The CAQ in 2024, just starting to be good

The members of the Coalition Avenir Québec (CAQ) reflect the image of their voters. They submit to their government. In a cry from the heart combining penance and prayer, the member for Nicolet-Bécancour, Donald Martel, confided to Radio-Canada: “I say that the priority is… just to start being good! »

That would indeed be an excellent idea. The opportunity is great. With the new year, after a beneficial period of rest, everyone is ready to give the runner another chance. The 2023 CAQ festival of blunders has certainly made Quebecers skeptical, but they are not the vindictive or intransigent type. In education and health, the CAQ has adopted laws that it promises to be structuring. It seems to have gone further than expected to cajole its employees, some of whom, but not all, seem satisfied. We understand that it will take time to implement all of this (the new Santé Québec agency will not really be operational until April 2025), but improvement is possible. Everyone is prepared to be pleasantly surprised that things eventually improve.

In terms of temporary immigration, the Prime Minister has just admitted that he has so far not taken the necessary measures to stem the flow. This is, in itself, a change. Furthermore, after having reprimanded all those who wanted restraint in immigration, Québec solidaire has just made a clear decision: there are too many. So, we move forward.

The main thing is not to get bogged down in “distractions,” the Prime Minister said. We cannot avoid dealing with issues that are shocking and that current events certainly require. But a reduction in the fairly high rate of CAQ banana self-peeling would be welcome.

However, I regret to inform you that the self-throwing banana peel machine is still active, at the CAQ, at the start of the year. This week, I counted three.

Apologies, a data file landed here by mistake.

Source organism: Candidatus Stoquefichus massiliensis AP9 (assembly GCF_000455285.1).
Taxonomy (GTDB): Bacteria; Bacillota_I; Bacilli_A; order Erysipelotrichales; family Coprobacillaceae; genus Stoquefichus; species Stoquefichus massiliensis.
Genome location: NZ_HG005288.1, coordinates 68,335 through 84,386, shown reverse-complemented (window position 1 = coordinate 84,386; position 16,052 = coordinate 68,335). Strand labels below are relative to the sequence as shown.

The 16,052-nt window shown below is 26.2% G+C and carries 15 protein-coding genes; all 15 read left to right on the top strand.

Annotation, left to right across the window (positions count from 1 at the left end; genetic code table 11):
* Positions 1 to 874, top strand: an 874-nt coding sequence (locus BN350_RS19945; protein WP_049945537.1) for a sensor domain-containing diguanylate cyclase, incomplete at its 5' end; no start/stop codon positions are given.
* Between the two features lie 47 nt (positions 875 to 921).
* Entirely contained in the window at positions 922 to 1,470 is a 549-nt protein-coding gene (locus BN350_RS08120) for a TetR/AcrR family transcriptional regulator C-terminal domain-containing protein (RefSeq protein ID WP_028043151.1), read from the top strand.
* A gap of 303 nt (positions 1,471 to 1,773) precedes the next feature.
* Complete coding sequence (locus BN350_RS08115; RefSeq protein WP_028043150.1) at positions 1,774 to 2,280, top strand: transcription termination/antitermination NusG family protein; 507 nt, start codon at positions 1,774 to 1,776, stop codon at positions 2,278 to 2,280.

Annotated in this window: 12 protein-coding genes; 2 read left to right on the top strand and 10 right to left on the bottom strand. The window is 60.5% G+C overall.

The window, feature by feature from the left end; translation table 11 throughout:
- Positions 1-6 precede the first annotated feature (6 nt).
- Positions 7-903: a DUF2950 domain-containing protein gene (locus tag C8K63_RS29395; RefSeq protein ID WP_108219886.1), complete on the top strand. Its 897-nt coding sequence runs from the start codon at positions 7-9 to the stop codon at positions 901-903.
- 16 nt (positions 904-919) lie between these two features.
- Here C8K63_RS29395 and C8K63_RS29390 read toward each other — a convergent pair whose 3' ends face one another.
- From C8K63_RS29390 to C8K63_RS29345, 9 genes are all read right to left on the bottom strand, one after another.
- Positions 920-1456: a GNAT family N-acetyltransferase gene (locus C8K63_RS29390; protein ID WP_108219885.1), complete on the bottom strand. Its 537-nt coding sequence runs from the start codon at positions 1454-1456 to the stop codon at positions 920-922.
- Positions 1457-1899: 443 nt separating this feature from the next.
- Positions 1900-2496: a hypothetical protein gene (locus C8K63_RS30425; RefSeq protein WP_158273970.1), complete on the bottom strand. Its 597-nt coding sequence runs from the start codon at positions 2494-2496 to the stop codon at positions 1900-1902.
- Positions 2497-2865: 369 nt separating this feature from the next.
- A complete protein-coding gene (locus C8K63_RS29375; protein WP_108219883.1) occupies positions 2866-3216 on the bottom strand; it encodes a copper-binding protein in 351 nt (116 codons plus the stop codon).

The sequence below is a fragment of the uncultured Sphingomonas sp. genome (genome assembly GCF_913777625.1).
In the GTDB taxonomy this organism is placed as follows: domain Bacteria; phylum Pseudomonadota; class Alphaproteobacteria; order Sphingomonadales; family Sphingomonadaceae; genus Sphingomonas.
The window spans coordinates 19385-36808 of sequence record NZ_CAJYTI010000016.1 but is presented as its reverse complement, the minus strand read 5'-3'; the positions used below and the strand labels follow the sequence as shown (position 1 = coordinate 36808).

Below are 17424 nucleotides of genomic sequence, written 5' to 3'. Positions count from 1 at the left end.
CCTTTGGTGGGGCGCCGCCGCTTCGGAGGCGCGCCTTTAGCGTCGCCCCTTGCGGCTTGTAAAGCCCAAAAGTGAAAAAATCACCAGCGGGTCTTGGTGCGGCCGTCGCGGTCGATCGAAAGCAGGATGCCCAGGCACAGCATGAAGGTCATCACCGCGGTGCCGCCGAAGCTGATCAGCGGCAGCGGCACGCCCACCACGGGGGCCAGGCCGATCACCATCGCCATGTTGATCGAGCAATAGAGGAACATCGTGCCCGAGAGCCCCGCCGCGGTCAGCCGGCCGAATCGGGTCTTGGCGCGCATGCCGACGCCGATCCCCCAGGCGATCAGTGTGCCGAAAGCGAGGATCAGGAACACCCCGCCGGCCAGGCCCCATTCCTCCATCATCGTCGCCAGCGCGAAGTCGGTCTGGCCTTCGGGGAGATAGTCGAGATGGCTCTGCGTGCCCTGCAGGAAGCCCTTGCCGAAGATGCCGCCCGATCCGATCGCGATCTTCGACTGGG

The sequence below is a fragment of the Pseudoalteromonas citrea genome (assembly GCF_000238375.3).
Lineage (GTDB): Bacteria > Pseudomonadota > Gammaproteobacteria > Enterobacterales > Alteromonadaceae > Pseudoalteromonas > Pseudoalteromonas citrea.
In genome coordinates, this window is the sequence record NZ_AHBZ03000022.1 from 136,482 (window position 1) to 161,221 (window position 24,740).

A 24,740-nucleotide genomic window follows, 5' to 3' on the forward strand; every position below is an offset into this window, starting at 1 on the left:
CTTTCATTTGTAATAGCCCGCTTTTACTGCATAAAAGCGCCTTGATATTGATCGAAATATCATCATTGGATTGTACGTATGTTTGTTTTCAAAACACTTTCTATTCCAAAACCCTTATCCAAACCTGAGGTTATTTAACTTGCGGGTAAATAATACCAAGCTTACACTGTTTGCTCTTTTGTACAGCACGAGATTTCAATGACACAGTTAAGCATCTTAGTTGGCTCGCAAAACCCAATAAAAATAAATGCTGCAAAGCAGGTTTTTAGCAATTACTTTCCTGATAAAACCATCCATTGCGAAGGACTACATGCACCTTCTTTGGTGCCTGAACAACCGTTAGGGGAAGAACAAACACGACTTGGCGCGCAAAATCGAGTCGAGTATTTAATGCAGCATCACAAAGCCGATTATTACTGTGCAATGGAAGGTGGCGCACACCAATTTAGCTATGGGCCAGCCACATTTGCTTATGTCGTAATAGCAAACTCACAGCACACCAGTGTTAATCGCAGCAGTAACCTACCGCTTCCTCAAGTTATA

Pelt no 1. First, on the sensitive subject of the cost of living, Hydro’s request for a rate increaseQuebec seems to have been designed to provoke discontent. It caps the increase for individuals at 3%, as promised, but it demonstrates flagrant injustice by increasing the rate of small and medium-sized businesses by 5.1% and that of large industry by only 3.3%. %. It is impossible to believe that the proposal was not validated by the Prime Minister’s office. Already, the CAQ had developed a reputation for being too generous towards large foreign companies. From now on, we will rightly accuse him of discriminating against Quebec SMEs. This is unfortunate, as small entrepreneurs form part of the CAQ electoral base.

Pelt no 2. The saga of shady CAQ fundraising continues. This time, the deputy for Rousseau, Louis-Charles Thouin, has just specially invited ten mayors from his constituency at the beginning of February to pay $100 each for the privilege of looking into the eyes of the vice-prime minister and holder of the Transport, Geneviève Guilbault. To “raise funds for the next elections”. Thouin — who obviously did not follow the previous episodes of controversies over imprudent financing — invites them in writing to “combine business with pleasure.” “Geneviève and I will be delighted to welcome you and be able to discuss with you on various subjects that concern you, including road and public transportation issues,” he wrote, according to the document obtained by The Canadian Press. (And I would like to thank the informant mayor(s) here.)